35 Albums in 35 Years: 1992

In an ongoing attempt to bleed my opinions all over your computer screen, I’m selecting one album from every year that I’ve been alive that has some sort of significance to me…and then writing about it. Welcome back to 35 Albums in 35 Years.

 

pavement1992: Pavement’s Slanted and Enchanted

I’m sure that snarky, self-aware, off-kilter pop music has existed for a long time (Zappa anyone?), but when I was a teenager raging against the machine, afloat in a downward spiral of dirt, super unknowns and neverminds, Pavement was a sarcastic breath of fresh air. There’s only so much unrest and angst you can take before it turns you into some kind of ho-hum sad sack, so the band’s debut album Slanted and Enchanted was a great way to even yourself out. Stephen Malkmus and crew seemed to thumb their noses at everything, tongue in cheek, like the cool mysterious loner making fun of all the other kids, all the other cliques in the lunchroom. It was a skill the band would develop well over each of their excellent five albums, but it all started here.

The early and mid 1990’s were rife with records that seemingly sounded like nothing else on Earth, yet still managed to burst the popular culture bubble to find a modicum of success among the freaks and misfits out there (more to come on some of those over the next couple of articles). Nirvana’s success opened up the veritable flood gates of major labels signing different, odd, and “alternative” bands who otherwise may not have seen the exposure and hype that they were afforded because of it. Smaller indie labels flourished. There was a buzz around everything. And while these bands didn’t necessarily sound like Nirvana, they were lumped in with each other during this band-signing frenzy. Sure, a lot of garbage and crud managed to break into the mainstream because of this, but there was pure gold out there too. There were albums that stick with you for decades. These albums didn’t tear up the charts or anything like that (with a notable exception or two), they just made enough of a wave to make an impact on a whole bevy of young and impressionable listeners…like me.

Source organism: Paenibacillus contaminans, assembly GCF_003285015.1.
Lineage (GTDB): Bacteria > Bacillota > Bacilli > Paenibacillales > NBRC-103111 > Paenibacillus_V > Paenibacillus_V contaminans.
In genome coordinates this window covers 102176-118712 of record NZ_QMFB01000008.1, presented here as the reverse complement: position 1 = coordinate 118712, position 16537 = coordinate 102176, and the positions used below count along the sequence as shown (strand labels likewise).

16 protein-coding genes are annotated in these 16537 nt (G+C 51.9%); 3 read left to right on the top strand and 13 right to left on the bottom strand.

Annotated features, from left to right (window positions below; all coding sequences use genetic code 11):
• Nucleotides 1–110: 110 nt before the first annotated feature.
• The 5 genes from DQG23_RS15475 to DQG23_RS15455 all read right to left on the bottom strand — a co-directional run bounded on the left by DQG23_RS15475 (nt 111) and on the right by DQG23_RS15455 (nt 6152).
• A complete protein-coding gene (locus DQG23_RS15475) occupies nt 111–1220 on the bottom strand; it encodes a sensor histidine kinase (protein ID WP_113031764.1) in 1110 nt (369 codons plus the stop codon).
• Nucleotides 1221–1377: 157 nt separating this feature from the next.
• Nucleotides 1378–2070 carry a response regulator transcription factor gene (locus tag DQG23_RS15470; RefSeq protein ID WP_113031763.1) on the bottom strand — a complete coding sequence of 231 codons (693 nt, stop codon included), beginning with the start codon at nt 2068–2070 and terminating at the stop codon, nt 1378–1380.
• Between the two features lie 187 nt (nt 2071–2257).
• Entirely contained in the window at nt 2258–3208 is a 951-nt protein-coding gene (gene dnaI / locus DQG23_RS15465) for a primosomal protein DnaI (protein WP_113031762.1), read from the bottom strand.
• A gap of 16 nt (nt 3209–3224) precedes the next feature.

Pavement was one of those gems of alternative and indie rock that surfaced in 1992. Their sound was their own, even if it seemed to borrow from The Fall here and there…and everywhere. They always sounded like your older brother’s band, like a group of snotty, sarcastic college kids that were way too smart for their own good. Malkmus may come off like an asshole every now and again, but he’s a sardonic, witty one at that, and I’ll be damned if he doesn’t seem like coolest guy in the room.

“Summer Babe” kicks the record off, a cool breeze of static pop that offers up a glimpse of where the rest of Slanted and Enchanted is headed. Flares of classic song structure slam against odd arrangements, often-irreverent lyrics, and layers of discordance, an Avant Garde, art-punk opus. In a lot of ways, the album comes off as pure, untempered energy, an almost lackadaisical affair with all its flaws and ticks up front for the masses to hear, its character on its sleeve.

And then there are the songs with a tinge of melancholy to them, a forlornness paired with sarcasm that really stabs at you in a way other songs aren’t capable of. A song like “Here,” for example, basically supplies the record with an underlying heart, an unseen depth amongst all the snarkiness and leftfield noise.

Pavement would go on to harness and perfect their sound through the rest of the 1990’s with four more brilliant records before their inevitable breakup. (All good things have to come to an end, right?) But they would never sound as immediate or of the moment as they did with their first effort.

I miss them.

- Favorite song: “In the Mouth a Desert”
– Runner up: “Here”

Some other albums I almost wrote about instead: Faith No More’s Angel Dust; Sonic Youth’s Dirty; Ministry’s Psalm 69; Leonard Cohen’s The Future; Chris Bell’s I Am the Cosmos; Nine Inch Nails’ Broken.

 

Thomas H Williams

Thomas H Williams

From a bunker somewhere in Central Texas, Thomas H. Williams spends most of his time with his wife, his two sons, and his increasingly neurotic dog. He listens to a lot of music, drinks a lot of excellent beers, and gets out from time to time. For even more shenanigans, visit heavenisanincubator.blogspot.com.

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